Human infection with avian influenza A(H7N9) virus – China
On 4 February 2015, the National Health and Family Planning Commission (NHFPC) of China notified WHO of 83 additional laboratory-confirmed cases of human infection with avian influenza A(H7N9) virus. Onset dates ranged from 20 December 2014 to 27 January 2015. Below is a breakdown of the 83 cases included in this notification by epidemiological week of symptom onset:
- On 20 December 2014: 2 cases
- Week 52 (22 – 28 December 2014): 8 cases
- Week 1 (29 December 2014 – 4 January 2015): 16 cases
- Week 2 (5 - 11 January 2015): 21 cases
- Week 3 (12 – 18 January 2015): 20 cases
- Week 4 (19 – 25 January 2015): 13 cases
- 26 - 27 January 2015: 3 cases
Cases ranged in age from 1 to 88 years with a median age of 56 years. Of the 83 cases, there were 19 deaths reported, ranged in age from 7 to 78 years with a mean age of 50 years. 60 of these 83 cases were male. The majority (78 cases, 93%) reported exposure to live poultry or live poultry markets; the exposure history of 4 cases is unknown.
Three family clusters were reported, each comprised of 2 cases; all had exposure to live poultry or live poultry markets. Cases were reported from 8 provinces: Fujian (30), Guangdong (30), Jiangsu (7), Jiangxi (1), Shandong (1), Shanghai (2), Xinjiang (1), and Zhejiang (11).
The Chinese Government has taken the following surveillance and control measures
- Strengthen surveillance and situation analysis.
- Reinforce case management and medical treatment.
- Conduct risk communication with the public and release information.
WHO, in close collaboration with China, is monitoring the epidemiological situation and conducting further risk assessment based on the latest information.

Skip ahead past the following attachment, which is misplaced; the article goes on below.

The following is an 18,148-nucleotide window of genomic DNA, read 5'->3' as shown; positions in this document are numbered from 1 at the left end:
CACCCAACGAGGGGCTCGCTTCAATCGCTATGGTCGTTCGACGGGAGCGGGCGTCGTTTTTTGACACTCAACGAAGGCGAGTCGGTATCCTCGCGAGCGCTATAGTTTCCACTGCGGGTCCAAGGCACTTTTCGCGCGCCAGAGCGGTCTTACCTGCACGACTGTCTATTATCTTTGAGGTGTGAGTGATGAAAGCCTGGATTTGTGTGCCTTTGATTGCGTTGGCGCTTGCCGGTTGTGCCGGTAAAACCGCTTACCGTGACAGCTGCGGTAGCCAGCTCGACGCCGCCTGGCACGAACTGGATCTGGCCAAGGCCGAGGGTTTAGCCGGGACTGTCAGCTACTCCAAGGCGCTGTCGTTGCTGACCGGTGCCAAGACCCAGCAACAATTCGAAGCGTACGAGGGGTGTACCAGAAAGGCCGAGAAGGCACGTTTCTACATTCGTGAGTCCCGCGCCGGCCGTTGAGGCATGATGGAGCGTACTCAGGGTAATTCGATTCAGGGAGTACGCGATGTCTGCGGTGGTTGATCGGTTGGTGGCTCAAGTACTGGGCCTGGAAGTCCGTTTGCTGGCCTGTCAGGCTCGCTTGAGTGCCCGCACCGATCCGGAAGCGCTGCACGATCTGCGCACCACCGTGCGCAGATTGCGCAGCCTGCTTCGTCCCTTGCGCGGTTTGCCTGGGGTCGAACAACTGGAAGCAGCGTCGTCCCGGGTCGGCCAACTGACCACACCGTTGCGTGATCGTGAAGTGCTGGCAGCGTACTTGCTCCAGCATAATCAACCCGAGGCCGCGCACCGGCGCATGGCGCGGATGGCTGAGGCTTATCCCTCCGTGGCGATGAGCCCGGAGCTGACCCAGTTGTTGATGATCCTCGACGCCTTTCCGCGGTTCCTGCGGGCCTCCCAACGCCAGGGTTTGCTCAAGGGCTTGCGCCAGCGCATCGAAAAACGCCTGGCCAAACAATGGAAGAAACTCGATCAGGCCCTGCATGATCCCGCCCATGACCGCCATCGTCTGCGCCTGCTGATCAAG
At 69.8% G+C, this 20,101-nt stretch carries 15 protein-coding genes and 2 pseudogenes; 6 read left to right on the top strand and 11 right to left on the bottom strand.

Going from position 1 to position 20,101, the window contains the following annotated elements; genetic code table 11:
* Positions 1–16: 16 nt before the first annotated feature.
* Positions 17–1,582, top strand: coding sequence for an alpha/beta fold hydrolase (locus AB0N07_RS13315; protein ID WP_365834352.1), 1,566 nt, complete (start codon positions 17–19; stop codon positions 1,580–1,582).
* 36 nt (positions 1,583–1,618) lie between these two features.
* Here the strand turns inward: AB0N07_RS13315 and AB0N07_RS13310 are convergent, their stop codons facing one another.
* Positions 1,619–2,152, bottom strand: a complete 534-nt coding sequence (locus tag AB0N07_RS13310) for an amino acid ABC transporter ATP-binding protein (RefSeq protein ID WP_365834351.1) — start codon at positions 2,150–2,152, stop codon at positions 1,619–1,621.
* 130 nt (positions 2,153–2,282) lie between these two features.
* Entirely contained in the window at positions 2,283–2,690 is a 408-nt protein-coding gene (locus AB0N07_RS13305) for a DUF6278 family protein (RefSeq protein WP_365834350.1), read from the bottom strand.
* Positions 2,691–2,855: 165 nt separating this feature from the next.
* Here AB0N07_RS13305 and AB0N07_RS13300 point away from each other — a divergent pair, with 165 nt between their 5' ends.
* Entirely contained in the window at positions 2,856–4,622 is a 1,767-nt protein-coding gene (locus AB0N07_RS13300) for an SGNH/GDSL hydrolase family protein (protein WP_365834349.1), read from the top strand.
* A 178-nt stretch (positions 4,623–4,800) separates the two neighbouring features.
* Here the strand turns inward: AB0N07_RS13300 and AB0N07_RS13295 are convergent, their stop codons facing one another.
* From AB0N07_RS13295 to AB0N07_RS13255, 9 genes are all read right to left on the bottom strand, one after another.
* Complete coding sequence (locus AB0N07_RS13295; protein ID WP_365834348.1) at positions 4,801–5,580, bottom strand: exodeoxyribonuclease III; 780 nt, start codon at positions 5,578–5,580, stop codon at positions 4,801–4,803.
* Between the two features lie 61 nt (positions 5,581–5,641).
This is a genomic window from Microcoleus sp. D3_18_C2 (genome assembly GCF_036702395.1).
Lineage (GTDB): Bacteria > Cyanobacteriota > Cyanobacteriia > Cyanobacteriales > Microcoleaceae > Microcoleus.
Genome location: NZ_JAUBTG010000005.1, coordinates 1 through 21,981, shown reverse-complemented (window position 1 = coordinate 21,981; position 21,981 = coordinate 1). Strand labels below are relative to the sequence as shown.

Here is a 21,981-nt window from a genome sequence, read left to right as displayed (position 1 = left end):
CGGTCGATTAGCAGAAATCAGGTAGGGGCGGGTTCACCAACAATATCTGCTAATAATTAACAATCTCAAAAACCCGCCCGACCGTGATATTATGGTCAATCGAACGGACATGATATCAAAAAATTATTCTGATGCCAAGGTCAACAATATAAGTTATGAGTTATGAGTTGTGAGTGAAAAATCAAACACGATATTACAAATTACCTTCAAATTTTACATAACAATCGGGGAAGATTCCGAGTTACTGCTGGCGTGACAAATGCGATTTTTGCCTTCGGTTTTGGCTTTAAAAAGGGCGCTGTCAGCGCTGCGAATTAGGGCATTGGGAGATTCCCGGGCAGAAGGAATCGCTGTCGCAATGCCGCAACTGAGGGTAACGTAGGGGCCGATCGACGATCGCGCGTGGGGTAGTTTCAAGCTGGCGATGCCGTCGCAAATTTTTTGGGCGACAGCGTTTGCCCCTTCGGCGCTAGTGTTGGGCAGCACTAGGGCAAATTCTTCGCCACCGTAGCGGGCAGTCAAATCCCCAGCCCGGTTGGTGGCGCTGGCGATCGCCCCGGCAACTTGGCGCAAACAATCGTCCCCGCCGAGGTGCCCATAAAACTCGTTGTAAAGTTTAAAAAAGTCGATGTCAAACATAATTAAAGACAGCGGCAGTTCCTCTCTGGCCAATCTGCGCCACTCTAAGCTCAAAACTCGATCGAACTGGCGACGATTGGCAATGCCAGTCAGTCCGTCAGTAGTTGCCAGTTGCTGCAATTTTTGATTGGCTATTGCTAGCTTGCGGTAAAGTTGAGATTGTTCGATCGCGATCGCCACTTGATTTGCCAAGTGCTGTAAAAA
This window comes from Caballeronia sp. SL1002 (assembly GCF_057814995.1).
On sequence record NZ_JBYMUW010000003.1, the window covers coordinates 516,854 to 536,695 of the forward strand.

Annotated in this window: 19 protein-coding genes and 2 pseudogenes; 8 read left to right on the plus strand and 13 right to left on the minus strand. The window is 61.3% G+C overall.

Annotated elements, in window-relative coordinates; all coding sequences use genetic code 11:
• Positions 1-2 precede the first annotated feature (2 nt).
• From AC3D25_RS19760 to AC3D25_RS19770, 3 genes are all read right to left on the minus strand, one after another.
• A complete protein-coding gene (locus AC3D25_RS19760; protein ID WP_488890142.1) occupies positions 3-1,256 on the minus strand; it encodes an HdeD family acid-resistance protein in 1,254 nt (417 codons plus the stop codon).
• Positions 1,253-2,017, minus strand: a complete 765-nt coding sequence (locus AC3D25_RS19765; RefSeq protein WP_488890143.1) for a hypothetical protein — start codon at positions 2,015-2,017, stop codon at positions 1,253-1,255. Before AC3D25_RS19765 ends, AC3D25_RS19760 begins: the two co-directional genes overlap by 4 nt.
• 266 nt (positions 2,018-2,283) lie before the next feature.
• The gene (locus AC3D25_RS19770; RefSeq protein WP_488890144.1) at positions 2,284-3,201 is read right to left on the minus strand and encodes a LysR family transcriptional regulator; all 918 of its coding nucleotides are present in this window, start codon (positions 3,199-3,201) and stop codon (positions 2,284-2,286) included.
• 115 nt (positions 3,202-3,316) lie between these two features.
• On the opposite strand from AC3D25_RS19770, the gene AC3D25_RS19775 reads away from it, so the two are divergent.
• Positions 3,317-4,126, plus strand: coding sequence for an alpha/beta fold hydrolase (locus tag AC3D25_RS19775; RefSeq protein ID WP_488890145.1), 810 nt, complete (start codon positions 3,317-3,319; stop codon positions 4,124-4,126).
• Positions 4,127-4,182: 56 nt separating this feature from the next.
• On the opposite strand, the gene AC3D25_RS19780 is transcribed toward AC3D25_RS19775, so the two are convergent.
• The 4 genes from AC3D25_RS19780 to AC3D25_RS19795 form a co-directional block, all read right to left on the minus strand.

Further sporadic human cases of avian influenza A(H7N9) infection are expected in affected and possibly neighbouring areas. Should human cases from affected areas travel internationally, their infection may be detected in another country during or after arrival. If this were to occur, community level spread is considered unlikely as the virus does not appear to have the ability to transmit easily among humans.
WHO advises that travellers to countries with known outbreaks of avian influenza should avoid poultry farms, or contact with animals in live bird markets, or entering areas where poultry may be slaughtered, or contact with any surfaces that appear to be contaminated with faeces from poultry or other animals. Travellers should also wash their hands often with soap and water. Travellers should follow good food safety and good food hygiene practices.
WHO does not advise special screening at points of entry with regard to this event, nor does it currently recommend any travel or trade restrictions. As always, a diagnosis of infection with an avian influenza virus should be considered in individuals who develop severe acute respiratory symptoms while travelling or soon after returning from an area where avian influenza is a concern.
WHO encourages countries to continue strengthening influenza surveillance, including surveillance for severe acute respiratory infections (SARI) and to carefully review any unusual patterns, in order to ensure reporting of human infections under the IHR (2005), and continue national health preparedness actions.